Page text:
It has been a few vintages since we had a widely declared vintage in Oporto. But the 2016s are coming to market by the end of the year and we had the opportunity to taste a good cross-section of top labels. As to the vintage profile, every vintage is unique and doesn’t necessarily directly compare to other vintages. In the case of 2016, there is one similarity to 2011 in that the crop was very small, even a little smaller than ’11.
Our first question was what vintages does 2016 compare to, specifically to our modern benchmarks in 2011 and 1994? The answer from , the , was that 1994 was bigger and more powerful and 2011 was softer and more overtly fruit-driven. The 2016s have plenty of punch, by all measures. But they have uncommon purity and more lift than either of the aforementioned vintages. Penetrating without being cumbersome, we don’t recall a vintage where the personalities of the various vineyards were more on display and where the stylistic differences between them were so easily discerned.
A little more restrained out of the gate than most of the modern vintages we can recall, the wines have a certain freshness and bounce on the palate and we don’t recall making the comment about any of them being too ‘spirity’. It is definitely a vintage for Port aficionados to pay attention to as they are not only distinctive but definitely different from anything you have. We will be making prearrival offers as they become available but this is a vintage to pay attention too. Below are some quick notes on what we tasted.
QUINTA DO RORIZ 2016: This one demonstrated that Port doesn’t have to be ponderous or super sweet to make an impression. We’ll guess the media reviews from the usual Port ‘scrum’ tasting will not favor the more delicate style, but one-on-one it is a delightful, elegant, very precise rendition of the genre. Blueberries, notes of spice, this can be best described as the prettier side of Oporto, full of true fruit flavors but also sleek and elegant.
SMITH WOODHOUSE 2016: This often gets overlooked because the name doesn’t carry the same weight as some of the other houses in the marketplace. There is plenty of stuffing here in a more compact style that accents black raspberry and lifted spice notes. Neal Martin in the review of the 2011 called Smith Woodhouse ‘perpetually underrated’ which helps keep it as one of the better values in top-tier vintage Port.
GRAHAM’S 2016: This is Graham’s. Expressive, crowd pleasing, on the plusher end of the spectrum and overtly fruit driven and suppler on the palate among the usual suspects. Arguably the easiest to drink among this outstanding group, that is merely the Graham profile. It will likely be among the declared stars of the vintage for its gushing display of blackberry, clove, spice and dark cherry.
COCKBURN’S 2016: The 1983 Cockburn was a benchmark among the greatest Ports we sold over the last three decades, after which you didn’t really hear much about them. While we didn’t get much of an opportunity to explore the highly reviewed 2011, our first impression of this one was, “wow, this calls to mind that 1983.” People remarked with the 2011 that ‘Cockburn is back’, and it certainly seems to be. This has size but also elegance and sits nicely on the palate with loads of pleasing berry, date and spice character remaining light on its feet at all times.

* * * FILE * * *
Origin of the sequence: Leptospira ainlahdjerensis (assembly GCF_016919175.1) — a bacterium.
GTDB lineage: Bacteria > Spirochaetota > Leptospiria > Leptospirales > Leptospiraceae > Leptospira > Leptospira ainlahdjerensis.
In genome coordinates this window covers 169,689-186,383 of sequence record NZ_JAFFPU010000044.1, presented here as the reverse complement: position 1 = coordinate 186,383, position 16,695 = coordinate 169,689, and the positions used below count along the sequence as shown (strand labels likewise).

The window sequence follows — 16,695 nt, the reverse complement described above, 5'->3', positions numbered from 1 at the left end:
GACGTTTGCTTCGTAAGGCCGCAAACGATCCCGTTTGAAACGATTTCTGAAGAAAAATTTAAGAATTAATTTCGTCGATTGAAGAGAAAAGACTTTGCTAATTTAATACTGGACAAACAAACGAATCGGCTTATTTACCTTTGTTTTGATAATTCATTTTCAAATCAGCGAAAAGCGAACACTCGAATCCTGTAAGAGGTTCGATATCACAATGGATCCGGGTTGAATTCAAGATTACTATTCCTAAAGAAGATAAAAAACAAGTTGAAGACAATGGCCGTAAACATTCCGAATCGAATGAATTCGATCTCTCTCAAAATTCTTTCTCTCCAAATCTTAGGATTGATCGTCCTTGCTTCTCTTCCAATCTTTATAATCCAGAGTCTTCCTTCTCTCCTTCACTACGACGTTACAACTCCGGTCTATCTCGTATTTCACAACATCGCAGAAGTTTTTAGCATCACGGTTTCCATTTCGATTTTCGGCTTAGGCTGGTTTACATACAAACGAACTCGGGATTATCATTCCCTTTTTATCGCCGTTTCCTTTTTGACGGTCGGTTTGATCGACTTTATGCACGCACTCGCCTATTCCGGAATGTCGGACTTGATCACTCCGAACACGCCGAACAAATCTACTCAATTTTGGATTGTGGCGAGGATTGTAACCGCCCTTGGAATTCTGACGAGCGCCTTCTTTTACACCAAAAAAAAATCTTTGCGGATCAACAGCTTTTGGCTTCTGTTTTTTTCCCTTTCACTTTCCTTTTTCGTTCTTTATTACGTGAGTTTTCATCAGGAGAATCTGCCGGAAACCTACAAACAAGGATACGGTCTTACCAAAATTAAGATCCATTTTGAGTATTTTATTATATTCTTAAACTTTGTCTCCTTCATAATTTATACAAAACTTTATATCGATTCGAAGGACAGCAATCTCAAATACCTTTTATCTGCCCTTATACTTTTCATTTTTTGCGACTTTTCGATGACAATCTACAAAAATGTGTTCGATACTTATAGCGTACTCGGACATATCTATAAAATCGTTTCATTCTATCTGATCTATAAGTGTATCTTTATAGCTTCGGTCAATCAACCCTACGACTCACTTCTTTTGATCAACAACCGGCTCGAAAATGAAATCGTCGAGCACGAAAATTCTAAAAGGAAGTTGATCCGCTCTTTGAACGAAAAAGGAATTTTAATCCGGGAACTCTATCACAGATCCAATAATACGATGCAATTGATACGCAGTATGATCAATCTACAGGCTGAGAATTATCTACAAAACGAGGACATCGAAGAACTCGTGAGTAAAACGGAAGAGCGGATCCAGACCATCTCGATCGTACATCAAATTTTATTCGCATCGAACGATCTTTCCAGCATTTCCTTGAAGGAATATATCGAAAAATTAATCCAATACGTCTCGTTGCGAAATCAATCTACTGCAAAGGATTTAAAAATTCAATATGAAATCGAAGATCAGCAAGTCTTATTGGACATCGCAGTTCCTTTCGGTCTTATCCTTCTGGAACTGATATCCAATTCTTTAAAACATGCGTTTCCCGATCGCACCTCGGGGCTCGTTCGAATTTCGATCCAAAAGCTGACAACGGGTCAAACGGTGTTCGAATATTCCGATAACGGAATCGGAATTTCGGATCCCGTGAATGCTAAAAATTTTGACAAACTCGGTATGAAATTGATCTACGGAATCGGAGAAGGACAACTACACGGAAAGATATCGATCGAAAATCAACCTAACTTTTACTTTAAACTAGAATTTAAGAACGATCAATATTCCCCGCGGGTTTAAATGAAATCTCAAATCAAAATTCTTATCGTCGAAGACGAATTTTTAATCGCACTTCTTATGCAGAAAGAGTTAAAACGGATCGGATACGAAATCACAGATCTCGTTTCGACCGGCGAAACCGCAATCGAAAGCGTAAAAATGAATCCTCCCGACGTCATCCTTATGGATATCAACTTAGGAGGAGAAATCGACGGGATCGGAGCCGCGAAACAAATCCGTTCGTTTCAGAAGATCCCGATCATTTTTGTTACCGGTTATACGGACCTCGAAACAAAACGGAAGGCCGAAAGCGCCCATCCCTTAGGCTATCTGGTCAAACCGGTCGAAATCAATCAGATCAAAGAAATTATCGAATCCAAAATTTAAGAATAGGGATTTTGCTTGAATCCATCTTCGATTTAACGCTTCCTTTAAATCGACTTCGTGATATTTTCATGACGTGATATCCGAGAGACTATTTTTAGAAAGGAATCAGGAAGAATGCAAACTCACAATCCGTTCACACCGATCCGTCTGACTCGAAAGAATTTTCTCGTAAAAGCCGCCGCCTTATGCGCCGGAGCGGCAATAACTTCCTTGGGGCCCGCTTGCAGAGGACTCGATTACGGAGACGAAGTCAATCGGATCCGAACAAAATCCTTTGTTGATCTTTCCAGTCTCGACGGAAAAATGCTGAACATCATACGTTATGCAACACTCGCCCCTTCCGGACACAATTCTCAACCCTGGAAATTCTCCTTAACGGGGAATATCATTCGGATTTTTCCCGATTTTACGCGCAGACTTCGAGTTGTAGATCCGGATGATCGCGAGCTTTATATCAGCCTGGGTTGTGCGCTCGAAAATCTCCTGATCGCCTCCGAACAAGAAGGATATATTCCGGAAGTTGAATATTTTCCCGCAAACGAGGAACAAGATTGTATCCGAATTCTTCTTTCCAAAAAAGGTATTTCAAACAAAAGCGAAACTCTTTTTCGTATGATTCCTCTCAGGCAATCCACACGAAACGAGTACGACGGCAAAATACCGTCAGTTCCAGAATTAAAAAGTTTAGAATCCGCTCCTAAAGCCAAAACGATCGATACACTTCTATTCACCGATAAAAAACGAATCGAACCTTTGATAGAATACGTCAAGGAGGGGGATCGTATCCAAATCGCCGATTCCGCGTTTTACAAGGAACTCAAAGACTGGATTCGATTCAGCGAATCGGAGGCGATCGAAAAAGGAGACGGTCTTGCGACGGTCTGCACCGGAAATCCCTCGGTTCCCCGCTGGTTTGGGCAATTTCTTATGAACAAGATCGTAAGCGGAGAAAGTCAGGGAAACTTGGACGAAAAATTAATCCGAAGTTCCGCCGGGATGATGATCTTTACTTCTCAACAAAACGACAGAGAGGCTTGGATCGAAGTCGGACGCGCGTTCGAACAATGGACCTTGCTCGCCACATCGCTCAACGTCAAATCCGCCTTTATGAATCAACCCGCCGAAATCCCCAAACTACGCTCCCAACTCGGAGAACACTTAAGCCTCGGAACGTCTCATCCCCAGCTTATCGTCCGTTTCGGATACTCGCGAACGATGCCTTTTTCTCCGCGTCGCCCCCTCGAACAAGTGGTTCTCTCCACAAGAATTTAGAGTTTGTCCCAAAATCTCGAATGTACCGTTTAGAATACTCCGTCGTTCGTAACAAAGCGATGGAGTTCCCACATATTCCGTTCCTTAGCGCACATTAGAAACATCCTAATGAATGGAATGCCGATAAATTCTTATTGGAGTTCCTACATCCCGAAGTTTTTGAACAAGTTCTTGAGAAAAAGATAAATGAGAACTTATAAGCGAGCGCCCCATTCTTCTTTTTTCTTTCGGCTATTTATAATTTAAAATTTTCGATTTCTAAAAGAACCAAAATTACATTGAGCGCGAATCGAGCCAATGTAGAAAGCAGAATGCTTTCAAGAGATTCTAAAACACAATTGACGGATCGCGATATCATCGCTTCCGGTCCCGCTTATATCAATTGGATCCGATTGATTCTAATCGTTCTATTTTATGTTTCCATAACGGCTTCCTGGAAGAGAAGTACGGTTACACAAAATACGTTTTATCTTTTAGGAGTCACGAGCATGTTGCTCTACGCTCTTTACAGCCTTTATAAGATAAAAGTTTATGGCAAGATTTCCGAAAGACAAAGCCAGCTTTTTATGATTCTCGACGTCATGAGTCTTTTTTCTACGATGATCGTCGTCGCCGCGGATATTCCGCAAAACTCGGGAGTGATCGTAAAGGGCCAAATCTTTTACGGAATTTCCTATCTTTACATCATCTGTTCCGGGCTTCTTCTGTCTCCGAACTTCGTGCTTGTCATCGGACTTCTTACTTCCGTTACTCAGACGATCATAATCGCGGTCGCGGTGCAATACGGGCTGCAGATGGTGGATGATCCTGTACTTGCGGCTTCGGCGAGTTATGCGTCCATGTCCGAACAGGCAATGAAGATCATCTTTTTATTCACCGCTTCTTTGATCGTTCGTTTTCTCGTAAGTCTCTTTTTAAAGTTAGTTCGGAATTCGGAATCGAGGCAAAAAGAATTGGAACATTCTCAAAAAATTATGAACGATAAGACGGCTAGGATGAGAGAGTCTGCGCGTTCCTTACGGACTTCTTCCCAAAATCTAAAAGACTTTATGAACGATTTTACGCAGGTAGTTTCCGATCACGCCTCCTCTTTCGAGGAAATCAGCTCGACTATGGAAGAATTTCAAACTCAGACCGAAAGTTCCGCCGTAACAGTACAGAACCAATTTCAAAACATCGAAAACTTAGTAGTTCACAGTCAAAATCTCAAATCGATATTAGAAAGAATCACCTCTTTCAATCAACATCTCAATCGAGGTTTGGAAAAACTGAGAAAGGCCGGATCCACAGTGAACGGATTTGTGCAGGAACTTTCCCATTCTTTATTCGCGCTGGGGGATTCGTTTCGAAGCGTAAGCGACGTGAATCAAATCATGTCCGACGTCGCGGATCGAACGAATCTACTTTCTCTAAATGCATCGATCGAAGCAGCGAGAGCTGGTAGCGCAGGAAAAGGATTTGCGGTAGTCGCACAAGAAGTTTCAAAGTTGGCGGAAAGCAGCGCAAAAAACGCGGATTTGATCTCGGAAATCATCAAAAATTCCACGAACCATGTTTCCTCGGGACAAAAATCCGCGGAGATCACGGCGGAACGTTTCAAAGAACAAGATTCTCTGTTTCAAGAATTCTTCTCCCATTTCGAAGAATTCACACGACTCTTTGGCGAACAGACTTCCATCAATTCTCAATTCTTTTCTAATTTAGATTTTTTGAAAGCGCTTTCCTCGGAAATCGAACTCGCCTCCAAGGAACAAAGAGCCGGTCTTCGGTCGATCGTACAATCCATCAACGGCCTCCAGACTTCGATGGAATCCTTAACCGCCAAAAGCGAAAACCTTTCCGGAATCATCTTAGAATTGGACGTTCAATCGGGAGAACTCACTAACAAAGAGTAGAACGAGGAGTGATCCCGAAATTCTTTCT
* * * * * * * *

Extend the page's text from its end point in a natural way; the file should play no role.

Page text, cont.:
DOW’S 2016: We would not be surprised if this one was once again the ‘critics choice’ among this admirable assortment. The 2011 was Spectator wine of the year and, stylistically, probably is closest to what most people’s ideal Port is supposed to taste like. Big dark fruits, perhaps more exotic spice notes in the profile, maybe even a little blood, this is impressive for both its power and harmony. Like Cockburn, Dow seems at the top of their game.
QUINTA DO VESUVIO 2016: This has been a house favorite since the beginning and, even though it didn’t necessarily get the biggest reviews, the 1994 was a legend in our minds. This single vineyard bottling has a different program that your more famous labels because it is a single quinta. So they bottle something in most vintages rather than 2-3 times per decade like a typical vintage Port. Moderately weighty, super pure, penetrating blueberry fruit with flecks of minerality and a whiff of pepper, this isn’t the biggest or the ripest port on the list but it is one of the most distinctive.
GRAHAM’S THE STONE TERRACES 2016: Given our experience in Chateauneuf where many of the ‘reserve’ bottling were created at the expense of the ‘traditional’ cuvees. Doesn’t seem to be the case here as the regular Graham’s is quite good. The Stone Terraces was started in 2011 as a specific cuvee sourced from two hillside terraced plots that dated to the 18th Century. A bit more reticent than the ‘regular’ cuvee with deep, polished fruit tones, lovely texture and an almost haunting purity, you’ve got black fruits, mineral, and a violet component that bring the drama. Very limited.
QUINTA DO VESUVIO CAPELA 2016: Same idea as the ‘Terraces’, Capela is a special cuvee created primarily from a single parcel in the ‘Vale de Escola’ part of the Vesuvio holdings. This cuvee dates all the way back to 2007, making this one the third installment of this Touriga Nacional dominated wine. They only make this in top vintages. There is plenty of authority to the intense blackberry fruit and a finishing kick of citrus and mineral, and we suspect the press will hurl a lot of superlatives at this one, particularly since the production is so miniscule.